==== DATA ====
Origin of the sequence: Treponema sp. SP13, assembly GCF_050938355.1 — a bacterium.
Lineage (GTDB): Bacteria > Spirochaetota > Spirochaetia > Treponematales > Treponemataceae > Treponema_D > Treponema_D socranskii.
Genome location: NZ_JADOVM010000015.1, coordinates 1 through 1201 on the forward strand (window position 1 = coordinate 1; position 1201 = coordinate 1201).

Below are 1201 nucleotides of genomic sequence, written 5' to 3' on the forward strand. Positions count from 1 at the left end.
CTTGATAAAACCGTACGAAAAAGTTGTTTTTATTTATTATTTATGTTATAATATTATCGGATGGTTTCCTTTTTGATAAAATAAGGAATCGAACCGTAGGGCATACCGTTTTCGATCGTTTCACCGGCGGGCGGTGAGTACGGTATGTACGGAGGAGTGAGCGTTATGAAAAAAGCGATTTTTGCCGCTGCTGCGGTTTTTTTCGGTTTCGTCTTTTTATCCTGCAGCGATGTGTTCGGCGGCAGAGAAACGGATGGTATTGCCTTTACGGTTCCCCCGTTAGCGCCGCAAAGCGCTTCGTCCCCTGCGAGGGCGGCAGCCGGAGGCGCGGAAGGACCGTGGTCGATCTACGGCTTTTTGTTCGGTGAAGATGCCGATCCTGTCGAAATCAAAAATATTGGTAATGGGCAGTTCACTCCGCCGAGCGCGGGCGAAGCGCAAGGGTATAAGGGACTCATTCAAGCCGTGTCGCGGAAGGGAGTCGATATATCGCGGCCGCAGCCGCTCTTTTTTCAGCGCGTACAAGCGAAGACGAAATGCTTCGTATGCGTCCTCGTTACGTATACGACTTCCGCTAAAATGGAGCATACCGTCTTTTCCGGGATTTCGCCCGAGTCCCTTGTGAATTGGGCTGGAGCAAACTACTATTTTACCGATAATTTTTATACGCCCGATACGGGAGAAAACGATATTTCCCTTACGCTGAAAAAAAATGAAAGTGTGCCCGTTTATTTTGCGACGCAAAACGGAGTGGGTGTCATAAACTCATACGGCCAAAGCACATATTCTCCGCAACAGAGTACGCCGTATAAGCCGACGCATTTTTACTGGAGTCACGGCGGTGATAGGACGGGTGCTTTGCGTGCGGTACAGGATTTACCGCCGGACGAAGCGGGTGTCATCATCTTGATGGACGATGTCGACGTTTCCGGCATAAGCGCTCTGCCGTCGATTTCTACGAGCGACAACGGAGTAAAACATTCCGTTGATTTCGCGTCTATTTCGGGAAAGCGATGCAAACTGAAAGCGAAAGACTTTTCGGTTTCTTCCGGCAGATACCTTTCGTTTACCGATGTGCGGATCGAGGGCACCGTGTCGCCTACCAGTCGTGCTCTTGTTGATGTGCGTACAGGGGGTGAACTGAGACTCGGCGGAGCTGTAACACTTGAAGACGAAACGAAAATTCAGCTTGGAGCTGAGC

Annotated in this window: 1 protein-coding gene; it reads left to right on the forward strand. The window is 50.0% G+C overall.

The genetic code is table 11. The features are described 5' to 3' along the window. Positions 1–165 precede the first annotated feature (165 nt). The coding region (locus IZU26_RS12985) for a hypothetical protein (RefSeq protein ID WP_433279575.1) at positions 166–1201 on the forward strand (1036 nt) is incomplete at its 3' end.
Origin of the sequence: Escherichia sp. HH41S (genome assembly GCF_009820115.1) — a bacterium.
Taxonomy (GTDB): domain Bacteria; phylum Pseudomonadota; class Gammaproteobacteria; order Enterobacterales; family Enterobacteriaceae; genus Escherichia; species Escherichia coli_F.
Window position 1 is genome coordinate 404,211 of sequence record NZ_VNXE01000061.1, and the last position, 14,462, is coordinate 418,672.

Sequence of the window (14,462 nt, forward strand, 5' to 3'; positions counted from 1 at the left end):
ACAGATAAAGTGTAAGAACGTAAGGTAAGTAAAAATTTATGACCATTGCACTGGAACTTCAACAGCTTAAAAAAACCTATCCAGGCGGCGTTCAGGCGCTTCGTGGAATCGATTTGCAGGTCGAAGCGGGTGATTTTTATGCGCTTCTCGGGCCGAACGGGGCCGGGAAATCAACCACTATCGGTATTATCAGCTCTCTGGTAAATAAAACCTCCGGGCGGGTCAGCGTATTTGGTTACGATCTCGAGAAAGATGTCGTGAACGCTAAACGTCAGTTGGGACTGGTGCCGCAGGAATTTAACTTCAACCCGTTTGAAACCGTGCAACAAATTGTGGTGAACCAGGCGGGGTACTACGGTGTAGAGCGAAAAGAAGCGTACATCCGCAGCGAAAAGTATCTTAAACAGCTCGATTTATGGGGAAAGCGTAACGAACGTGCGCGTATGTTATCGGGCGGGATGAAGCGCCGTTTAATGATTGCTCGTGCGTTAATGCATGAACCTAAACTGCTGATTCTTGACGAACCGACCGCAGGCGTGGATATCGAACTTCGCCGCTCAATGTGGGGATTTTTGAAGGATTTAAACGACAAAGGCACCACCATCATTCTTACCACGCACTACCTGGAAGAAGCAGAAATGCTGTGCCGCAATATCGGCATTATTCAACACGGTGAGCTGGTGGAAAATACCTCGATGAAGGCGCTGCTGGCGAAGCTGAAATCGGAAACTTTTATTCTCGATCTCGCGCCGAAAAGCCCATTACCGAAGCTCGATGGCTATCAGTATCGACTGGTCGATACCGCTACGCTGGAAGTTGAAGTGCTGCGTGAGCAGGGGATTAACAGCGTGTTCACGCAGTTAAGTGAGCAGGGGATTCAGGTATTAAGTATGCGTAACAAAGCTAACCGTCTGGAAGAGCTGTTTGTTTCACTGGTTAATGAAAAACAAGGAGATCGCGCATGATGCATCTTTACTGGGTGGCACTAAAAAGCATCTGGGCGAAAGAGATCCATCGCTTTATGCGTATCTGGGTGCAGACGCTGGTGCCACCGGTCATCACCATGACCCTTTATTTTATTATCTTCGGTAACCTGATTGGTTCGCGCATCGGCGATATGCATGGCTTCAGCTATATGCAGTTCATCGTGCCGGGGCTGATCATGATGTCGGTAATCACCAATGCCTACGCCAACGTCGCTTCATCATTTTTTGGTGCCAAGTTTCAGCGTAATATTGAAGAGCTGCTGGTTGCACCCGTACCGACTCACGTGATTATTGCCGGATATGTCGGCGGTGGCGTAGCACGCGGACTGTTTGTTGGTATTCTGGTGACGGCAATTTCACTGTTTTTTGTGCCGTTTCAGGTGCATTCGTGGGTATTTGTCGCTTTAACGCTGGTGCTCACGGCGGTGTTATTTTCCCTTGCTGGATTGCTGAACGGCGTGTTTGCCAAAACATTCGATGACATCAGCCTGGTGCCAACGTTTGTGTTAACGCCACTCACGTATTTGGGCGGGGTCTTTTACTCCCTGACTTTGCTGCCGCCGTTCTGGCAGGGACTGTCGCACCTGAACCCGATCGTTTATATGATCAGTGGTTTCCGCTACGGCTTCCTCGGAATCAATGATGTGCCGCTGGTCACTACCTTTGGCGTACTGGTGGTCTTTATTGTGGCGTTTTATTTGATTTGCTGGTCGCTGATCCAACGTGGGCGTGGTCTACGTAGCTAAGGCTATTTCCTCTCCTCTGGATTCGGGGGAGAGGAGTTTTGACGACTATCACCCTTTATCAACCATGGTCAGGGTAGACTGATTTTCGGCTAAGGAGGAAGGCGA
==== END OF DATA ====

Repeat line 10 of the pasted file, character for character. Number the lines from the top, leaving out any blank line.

Window position 1 is genome coordinate 404,211 of sequence record NZ_VNXE01000061.1, and the last position, 14,462, is coordinate 418,672.